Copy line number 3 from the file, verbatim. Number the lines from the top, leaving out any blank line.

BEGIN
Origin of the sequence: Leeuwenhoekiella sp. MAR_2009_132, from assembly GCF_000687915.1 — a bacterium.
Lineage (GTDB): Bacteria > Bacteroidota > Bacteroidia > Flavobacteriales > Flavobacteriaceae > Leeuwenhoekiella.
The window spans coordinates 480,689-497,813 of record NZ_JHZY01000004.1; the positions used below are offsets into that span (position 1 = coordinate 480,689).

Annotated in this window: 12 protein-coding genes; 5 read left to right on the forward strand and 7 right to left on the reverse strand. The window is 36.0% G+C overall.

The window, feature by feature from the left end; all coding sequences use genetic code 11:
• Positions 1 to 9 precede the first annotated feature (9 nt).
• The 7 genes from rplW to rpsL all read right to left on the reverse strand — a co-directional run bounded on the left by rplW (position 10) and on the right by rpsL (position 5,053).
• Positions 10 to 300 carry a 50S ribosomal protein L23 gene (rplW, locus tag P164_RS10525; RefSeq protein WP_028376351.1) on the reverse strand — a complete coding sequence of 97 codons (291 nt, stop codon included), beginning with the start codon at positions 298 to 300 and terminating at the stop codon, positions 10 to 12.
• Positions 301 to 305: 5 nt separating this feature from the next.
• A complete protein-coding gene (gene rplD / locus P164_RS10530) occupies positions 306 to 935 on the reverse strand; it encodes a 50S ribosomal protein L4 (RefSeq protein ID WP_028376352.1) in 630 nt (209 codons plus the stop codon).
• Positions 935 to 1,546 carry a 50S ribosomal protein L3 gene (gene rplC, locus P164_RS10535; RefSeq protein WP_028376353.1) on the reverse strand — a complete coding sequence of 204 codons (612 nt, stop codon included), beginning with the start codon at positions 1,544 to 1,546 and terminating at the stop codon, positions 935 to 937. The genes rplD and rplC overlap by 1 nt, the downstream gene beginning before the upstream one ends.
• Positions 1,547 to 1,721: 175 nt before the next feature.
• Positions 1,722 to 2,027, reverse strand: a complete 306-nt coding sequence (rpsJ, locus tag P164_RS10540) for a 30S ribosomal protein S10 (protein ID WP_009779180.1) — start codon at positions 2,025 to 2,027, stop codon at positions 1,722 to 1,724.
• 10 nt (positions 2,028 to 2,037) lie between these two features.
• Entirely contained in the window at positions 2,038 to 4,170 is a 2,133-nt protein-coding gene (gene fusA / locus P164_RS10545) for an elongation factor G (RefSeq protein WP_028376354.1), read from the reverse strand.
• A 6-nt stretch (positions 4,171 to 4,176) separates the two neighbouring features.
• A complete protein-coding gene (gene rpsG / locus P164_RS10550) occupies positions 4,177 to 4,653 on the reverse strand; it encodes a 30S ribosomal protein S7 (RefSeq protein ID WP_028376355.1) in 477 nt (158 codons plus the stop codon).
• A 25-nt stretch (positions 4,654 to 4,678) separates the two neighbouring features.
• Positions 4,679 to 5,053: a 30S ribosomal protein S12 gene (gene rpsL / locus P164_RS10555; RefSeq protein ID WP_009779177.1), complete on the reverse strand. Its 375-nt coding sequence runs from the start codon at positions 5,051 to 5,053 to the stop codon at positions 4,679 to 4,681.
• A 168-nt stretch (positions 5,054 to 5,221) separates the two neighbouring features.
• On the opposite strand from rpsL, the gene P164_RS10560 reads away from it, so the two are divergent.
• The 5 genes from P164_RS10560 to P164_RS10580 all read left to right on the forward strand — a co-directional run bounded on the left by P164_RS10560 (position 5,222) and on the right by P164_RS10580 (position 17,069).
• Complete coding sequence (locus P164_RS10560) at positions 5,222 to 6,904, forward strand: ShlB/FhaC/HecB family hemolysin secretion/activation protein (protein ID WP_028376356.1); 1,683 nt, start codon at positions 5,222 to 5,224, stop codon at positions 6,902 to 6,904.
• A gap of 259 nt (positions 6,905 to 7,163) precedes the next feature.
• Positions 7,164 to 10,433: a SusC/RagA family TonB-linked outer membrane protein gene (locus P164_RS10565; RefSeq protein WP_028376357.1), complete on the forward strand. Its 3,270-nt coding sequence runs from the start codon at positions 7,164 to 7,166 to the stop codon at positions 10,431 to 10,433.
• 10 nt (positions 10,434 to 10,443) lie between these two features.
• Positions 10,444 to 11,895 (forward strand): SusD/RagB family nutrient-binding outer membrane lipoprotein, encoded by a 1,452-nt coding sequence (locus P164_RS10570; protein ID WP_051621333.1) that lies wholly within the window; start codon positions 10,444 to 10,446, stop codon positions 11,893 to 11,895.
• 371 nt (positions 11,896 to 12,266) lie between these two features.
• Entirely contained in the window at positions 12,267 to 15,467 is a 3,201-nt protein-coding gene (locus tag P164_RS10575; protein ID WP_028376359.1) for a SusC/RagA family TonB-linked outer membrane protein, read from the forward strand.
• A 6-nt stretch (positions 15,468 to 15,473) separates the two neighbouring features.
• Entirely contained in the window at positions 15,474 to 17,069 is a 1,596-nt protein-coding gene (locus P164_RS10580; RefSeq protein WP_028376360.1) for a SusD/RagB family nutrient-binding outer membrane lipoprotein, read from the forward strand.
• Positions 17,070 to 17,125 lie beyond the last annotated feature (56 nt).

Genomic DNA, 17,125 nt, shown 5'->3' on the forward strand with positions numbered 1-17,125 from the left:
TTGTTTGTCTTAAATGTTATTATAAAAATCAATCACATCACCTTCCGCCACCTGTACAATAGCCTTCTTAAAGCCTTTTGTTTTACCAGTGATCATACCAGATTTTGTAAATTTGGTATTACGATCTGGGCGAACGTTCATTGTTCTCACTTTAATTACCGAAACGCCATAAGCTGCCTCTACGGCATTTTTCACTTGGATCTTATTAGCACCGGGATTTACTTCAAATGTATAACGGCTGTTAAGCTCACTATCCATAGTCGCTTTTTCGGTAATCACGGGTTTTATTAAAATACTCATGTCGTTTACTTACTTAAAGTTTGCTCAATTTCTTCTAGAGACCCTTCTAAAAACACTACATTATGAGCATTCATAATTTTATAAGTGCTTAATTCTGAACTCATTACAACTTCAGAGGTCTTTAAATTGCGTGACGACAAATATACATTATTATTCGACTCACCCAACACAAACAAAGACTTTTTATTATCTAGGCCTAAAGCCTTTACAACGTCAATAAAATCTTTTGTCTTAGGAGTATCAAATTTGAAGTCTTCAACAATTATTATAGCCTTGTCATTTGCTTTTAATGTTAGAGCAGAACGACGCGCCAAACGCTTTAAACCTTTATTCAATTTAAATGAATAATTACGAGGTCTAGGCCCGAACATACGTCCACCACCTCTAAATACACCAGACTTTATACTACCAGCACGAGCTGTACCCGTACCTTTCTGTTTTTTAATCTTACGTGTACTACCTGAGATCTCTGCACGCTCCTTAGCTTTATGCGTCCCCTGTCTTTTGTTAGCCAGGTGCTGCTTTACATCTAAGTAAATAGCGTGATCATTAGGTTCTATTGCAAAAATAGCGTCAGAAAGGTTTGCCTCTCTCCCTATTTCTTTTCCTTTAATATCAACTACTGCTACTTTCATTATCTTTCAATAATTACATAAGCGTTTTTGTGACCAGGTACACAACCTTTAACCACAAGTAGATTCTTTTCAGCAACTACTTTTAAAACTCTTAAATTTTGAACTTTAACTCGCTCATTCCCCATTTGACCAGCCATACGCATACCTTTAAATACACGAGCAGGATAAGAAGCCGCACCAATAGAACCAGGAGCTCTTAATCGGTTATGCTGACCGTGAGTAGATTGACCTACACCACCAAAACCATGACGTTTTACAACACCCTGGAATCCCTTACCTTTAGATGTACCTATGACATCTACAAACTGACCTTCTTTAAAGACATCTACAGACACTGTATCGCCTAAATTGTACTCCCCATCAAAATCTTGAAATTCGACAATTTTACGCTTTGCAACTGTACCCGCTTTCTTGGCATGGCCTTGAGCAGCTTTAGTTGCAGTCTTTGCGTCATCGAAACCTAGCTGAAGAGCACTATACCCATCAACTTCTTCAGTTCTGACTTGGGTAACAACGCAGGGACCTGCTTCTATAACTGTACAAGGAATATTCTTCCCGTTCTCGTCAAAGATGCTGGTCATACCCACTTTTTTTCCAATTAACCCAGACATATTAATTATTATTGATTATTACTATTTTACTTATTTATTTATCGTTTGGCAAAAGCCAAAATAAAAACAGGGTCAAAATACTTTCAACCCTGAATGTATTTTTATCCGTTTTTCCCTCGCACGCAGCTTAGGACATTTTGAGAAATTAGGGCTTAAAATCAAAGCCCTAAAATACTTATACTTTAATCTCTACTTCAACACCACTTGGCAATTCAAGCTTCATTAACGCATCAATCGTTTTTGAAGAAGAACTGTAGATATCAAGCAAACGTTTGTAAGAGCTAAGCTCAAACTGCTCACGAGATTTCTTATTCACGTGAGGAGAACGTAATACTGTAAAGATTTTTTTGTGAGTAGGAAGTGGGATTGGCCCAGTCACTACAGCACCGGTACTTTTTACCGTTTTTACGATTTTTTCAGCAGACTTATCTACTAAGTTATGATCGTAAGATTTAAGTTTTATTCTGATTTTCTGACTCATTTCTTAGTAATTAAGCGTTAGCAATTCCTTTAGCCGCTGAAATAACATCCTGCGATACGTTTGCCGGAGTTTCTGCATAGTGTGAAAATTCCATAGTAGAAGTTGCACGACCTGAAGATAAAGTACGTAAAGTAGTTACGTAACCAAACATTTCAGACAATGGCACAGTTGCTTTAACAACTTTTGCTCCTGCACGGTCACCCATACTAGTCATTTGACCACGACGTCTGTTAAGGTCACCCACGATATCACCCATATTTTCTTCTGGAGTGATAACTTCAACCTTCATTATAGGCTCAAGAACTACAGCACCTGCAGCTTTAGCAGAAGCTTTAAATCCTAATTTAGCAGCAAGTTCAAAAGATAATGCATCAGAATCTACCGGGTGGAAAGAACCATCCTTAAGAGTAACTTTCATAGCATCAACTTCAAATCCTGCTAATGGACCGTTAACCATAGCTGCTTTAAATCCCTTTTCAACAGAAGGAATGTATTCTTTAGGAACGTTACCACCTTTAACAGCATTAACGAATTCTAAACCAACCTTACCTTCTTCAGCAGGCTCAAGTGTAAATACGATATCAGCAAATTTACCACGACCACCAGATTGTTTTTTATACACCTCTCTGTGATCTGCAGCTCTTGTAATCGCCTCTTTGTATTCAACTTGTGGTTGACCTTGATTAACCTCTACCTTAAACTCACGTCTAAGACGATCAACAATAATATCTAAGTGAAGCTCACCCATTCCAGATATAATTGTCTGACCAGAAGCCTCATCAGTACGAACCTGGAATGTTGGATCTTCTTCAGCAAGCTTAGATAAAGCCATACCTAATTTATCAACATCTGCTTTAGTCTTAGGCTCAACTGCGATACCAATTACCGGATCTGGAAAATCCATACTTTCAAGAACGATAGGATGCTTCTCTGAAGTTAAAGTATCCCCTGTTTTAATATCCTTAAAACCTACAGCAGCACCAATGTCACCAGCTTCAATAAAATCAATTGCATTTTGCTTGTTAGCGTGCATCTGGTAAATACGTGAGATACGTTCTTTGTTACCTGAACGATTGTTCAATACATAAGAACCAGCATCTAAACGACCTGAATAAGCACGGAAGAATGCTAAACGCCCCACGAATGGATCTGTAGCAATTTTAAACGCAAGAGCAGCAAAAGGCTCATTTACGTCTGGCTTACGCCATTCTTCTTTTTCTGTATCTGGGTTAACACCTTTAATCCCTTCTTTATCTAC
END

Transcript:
The window spans coordinates 480,689-497,813 of record NZ_JHZY01000004.1; the positions used below are offsets into that span (position 1 = coordinate 480,689).